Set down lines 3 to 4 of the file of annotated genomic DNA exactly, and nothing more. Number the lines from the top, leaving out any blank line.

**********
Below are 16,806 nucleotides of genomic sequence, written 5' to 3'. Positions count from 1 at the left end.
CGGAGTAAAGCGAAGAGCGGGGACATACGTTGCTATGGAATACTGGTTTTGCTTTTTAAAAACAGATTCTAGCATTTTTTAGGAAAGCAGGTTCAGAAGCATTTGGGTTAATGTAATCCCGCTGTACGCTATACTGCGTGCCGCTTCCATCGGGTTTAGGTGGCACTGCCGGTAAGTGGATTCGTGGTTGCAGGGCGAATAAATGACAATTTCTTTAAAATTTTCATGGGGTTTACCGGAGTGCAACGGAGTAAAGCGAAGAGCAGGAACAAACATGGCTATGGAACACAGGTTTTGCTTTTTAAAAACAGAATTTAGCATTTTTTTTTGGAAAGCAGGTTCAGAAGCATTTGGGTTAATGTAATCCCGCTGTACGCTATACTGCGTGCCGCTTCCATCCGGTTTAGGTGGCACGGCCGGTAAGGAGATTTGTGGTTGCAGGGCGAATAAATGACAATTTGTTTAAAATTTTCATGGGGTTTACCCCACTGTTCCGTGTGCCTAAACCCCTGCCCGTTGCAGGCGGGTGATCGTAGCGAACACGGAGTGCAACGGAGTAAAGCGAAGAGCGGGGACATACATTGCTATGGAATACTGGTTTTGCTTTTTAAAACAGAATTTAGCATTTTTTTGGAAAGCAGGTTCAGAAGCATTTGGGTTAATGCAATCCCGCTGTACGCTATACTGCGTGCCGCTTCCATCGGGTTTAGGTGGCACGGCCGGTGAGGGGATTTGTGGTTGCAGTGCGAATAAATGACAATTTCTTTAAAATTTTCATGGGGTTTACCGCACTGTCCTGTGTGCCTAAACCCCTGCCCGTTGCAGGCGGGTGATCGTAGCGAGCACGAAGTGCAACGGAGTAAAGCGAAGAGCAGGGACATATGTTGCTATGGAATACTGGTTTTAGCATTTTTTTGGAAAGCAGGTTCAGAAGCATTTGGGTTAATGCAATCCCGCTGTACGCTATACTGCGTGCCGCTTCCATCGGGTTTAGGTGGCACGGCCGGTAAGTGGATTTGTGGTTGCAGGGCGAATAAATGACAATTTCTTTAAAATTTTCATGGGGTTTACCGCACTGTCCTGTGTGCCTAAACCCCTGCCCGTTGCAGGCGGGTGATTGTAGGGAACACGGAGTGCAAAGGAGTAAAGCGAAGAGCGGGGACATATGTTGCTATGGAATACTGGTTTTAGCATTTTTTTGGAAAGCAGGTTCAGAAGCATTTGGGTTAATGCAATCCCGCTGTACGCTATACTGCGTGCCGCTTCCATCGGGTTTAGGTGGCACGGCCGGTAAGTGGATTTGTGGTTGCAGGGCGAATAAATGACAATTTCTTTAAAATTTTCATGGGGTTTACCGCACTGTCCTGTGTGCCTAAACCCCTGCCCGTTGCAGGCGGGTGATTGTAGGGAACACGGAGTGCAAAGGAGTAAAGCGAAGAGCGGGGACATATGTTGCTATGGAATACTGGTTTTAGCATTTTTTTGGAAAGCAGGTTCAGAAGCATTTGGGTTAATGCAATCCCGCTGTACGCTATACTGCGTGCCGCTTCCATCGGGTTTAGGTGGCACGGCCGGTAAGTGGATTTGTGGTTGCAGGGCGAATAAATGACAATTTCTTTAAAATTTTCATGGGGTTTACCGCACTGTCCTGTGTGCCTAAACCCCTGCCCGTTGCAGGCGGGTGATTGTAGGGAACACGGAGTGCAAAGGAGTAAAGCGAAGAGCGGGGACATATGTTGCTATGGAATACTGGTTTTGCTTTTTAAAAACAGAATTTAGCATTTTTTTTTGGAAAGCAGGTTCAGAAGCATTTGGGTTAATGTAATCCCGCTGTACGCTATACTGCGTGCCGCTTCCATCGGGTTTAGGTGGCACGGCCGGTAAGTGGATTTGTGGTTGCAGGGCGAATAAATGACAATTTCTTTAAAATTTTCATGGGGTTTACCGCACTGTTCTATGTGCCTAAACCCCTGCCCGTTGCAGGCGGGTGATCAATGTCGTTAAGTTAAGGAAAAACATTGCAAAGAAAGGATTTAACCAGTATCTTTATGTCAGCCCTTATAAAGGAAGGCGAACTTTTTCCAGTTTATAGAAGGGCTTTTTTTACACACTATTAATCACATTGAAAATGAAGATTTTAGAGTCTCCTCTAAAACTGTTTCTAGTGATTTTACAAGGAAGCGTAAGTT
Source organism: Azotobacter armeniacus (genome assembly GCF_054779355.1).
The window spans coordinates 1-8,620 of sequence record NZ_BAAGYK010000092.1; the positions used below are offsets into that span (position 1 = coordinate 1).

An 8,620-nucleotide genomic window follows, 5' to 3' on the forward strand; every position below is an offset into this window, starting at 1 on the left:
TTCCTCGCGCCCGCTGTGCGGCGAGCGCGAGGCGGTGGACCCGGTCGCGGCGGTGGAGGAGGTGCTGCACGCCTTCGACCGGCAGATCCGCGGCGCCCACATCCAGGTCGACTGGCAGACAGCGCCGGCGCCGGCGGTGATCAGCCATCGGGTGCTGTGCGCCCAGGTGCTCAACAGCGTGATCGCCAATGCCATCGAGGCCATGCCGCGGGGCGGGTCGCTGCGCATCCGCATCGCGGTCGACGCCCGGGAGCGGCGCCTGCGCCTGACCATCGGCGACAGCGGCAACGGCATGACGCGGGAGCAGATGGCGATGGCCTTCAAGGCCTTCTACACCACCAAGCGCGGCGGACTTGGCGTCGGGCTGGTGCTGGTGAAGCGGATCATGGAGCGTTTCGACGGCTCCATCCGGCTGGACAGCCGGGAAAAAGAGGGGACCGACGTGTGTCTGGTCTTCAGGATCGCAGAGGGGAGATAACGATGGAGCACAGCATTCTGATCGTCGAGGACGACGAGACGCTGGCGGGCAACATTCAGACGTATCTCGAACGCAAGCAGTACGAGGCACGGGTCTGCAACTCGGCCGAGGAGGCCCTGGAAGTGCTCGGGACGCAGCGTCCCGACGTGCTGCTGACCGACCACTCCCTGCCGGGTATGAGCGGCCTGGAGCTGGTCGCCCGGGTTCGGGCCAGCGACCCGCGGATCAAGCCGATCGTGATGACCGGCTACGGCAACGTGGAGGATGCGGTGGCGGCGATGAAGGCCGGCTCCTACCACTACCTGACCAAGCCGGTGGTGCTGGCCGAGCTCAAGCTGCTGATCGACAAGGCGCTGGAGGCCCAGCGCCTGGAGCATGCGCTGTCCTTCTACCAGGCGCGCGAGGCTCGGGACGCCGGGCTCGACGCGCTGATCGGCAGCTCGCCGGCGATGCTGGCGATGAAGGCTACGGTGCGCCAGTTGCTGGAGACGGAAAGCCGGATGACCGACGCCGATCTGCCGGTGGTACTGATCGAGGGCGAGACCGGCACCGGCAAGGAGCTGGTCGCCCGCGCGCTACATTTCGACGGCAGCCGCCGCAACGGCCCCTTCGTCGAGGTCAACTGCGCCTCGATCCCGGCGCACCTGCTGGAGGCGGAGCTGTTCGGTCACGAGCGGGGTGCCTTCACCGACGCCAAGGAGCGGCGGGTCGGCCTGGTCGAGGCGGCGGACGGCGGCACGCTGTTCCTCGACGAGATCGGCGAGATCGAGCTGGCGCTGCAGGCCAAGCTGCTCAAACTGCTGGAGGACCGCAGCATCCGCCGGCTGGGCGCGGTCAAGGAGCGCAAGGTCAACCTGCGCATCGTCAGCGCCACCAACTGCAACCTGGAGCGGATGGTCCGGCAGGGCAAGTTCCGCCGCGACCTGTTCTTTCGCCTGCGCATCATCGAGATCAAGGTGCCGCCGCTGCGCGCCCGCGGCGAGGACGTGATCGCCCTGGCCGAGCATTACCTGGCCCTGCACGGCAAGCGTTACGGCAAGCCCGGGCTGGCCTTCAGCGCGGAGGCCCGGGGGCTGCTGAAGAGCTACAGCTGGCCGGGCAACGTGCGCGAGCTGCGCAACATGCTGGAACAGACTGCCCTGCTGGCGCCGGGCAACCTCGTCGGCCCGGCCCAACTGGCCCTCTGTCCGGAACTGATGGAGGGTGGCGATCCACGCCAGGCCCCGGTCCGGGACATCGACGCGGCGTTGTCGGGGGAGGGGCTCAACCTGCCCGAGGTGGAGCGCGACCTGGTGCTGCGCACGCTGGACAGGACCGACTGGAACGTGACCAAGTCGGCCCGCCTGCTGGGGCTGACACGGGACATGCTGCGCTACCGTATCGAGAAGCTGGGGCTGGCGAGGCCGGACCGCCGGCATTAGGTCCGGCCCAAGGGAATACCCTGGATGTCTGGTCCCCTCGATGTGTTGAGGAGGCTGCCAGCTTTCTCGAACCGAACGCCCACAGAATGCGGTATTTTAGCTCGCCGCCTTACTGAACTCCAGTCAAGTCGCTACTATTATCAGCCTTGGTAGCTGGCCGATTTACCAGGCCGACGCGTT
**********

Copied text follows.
Source organism: Azotobacter armeniacus (genome assembly GCF_054779355.1).
The window spans coordinates 1-8,620 of sequence record NZ_BAAGYK010000092.1; the positions used below are offsets into that span (position 1 = coordinate 1).